Memorial of Saints Cyril, monk, and Methodius, bishop
(I Kings 11:29-32.12:19; Mark 7:31-37)
Although today, Valentine’s Day, is commonly associated with erotic love, the feast has saintly origins. There are several versions of the story of the ancient martyr, St. Valentine, and probably for this reason the Church has dropped the feast from its calendar and has reassigned the day to the less primitive Saints Cyril and Methodius. In Latin countries the day is frequently called Día de Amistad, or Day of Friendship, celebrating the love between friends as much as the love between paramours. Here we may see a link between the legendary martyr(s) of old and the two official saints of the day.
Cyril and Methodius were brothers who ventured from their native Greece to the Slavic nations of the Ukraine and Moravia in the ninth century. They had positions in teaching and government before becoming missionaries. Why did they leave their careers to preach the gospel in foreign lands? Could it have been anything other than love of Christ? Sure, missionaries have a sense of adventure, but there is much more to their stories. They make a new home in a new place among new people because they sense Jesus urging them on. As any good friend, Jesus inspires, invigorates, and cares for those who leave home and kin for him.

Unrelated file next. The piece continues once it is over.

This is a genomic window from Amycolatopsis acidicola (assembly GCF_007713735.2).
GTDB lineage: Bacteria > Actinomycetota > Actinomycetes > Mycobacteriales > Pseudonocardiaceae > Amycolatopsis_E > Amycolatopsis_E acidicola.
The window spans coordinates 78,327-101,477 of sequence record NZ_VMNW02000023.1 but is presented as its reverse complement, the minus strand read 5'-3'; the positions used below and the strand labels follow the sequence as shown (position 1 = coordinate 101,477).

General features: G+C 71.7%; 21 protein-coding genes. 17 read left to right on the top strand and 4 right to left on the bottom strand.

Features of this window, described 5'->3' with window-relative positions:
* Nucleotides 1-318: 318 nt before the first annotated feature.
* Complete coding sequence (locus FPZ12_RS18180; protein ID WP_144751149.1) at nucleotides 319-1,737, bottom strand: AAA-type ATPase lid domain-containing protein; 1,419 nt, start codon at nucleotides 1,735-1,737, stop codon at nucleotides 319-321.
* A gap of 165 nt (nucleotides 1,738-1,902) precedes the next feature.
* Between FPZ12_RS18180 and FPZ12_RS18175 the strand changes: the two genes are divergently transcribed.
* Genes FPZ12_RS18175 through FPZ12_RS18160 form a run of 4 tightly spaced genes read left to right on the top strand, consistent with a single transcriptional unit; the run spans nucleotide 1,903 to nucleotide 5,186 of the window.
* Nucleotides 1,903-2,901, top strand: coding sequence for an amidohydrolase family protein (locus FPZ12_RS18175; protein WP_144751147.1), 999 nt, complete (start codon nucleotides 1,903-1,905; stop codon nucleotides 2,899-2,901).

Jesus is our friend as well. He might be whispering in our ear to become foreign missionaries, but more likely he wants us to preach to those who surround us today. Of course, he does not want us to harangue anyone, quite the contrary. He asks us to share his joy, his peace, and his love.